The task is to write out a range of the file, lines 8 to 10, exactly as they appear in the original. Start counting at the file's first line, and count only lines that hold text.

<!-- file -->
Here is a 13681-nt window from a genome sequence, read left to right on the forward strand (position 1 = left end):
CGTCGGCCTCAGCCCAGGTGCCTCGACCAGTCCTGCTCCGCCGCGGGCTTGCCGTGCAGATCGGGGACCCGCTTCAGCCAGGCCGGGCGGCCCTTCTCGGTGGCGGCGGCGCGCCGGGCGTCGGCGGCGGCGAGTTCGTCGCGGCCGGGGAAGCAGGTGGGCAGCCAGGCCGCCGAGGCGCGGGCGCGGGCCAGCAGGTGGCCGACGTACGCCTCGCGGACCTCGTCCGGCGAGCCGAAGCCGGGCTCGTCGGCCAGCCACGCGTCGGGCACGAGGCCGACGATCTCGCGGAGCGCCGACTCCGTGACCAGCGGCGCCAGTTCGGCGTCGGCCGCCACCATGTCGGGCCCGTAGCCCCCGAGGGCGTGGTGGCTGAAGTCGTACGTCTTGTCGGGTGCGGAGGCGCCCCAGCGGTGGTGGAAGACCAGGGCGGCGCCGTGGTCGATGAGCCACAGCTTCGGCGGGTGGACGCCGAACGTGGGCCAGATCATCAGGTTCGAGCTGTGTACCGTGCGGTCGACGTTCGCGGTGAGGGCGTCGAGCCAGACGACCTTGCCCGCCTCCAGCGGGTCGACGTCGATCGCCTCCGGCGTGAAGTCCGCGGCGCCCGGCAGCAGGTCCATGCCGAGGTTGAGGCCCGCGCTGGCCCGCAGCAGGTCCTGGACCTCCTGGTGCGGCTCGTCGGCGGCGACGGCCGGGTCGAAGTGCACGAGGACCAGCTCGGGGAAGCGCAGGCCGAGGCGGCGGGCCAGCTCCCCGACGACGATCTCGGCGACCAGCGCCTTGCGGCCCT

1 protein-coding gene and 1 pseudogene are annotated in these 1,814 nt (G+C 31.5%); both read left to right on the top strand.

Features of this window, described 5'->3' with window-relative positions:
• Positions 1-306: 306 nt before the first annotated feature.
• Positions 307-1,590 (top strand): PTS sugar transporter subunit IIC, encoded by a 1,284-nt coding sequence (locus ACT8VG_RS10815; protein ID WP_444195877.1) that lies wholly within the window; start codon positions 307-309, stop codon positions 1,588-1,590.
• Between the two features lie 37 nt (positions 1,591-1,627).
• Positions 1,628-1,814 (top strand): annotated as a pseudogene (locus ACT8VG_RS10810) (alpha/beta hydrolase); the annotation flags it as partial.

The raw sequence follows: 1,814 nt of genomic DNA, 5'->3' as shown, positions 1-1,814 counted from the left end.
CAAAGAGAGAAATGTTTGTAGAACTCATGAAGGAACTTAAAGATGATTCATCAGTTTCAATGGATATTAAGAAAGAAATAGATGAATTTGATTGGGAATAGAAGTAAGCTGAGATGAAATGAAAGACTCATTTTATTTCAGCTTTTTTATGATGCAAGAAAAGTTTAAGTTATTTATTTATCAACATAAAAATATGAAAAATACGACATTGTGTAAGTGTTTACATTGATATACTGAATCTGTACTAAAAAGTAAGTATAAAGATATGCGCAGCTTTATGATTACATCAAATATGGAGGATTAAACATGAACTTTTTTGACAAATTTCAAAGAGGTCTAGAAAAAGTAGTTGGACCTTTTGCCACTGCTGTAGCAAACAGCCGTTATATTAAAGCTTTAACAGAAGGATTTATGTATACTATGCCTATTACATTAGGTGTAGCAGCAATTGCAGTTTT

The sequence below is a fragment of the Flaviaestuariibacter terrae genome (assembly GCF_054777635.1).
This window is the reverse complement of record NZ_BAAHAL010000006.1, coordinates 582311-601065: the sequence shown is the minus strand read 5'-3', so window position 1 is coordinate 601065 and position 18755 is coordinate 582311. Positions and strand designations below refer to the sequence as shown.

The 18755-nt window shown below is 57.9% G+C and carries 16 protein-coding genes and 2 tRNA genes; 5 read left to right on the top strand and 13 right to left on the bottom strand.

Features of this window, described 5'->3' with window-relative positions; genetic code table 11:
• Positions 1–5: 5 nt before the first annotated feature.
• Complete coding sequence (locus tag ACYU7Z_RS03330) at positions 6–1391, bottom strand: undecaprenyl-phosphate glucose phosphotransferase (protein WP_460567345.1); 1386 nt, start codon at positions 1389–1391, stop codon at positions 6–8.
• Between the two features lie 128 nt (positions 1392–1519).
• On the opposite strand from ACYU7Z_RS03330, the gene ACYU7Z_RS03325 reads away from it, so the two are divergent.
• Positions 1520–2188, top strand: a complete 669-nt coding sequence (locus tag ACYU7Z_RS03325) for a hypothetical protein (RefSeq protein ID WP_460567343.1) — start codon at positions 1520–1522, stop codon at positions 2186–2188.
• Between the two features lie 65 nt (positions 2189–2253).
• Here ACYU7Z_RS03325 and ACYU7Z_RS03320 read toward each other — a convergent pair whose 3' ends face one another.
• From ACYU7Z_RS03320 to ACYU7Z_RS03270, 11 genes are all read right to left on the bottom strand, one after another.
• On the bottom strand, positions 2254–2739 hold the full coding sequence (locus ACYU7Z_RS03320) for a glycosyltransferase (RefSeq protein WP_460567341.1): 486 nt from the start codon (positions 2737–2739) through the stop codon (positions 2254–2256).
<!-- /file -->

• Positions 1,628-1,814 (top strand): annotated as a pseudogene (locus ACT8VG_RS10810) (alpha/beta hydrolase); the annotation flags it as partial.

The raw sequence follows: 1,814 nt of genomic DNA, 5'->3' as shown, positions 1-1,814 counted from the left end.
CAAAGAGAGAAATGTTTGTAGAACTCATGAAGGAACTTAAAGATGATTCATCAGTTTCAATGGATATTAAGAAAGAAATAGATGAATTTGATTGGGAATAGAAGTAAGCTGAGATGAAATGAAAGACTCATTTTATTTCAGCTTTTTTATGATGCAAGAAAAGTTTAAGTTATTTATTTATCAACATAAAAATATGAAAAATACGACATTGTGTAAGTGTTTACATTGATATACTGAATCTGTACTAAAAAGTAAGTATAAAGATATGCGCAGCTTTATGATTACATCAAATATGGAGGATTAAACATGAACTTTTTTGACAAATTTCAAAGAGGTCTAGAAAAAGTAGTTGGACCTTTTGCCACTGCTGTAGCAAACAGCCGTTATATTAAAGCTTTAACAGAAGGATTTATGTATACTATGCCTATTACATTAGGTGTAGCAGCAATTGCAGTTTT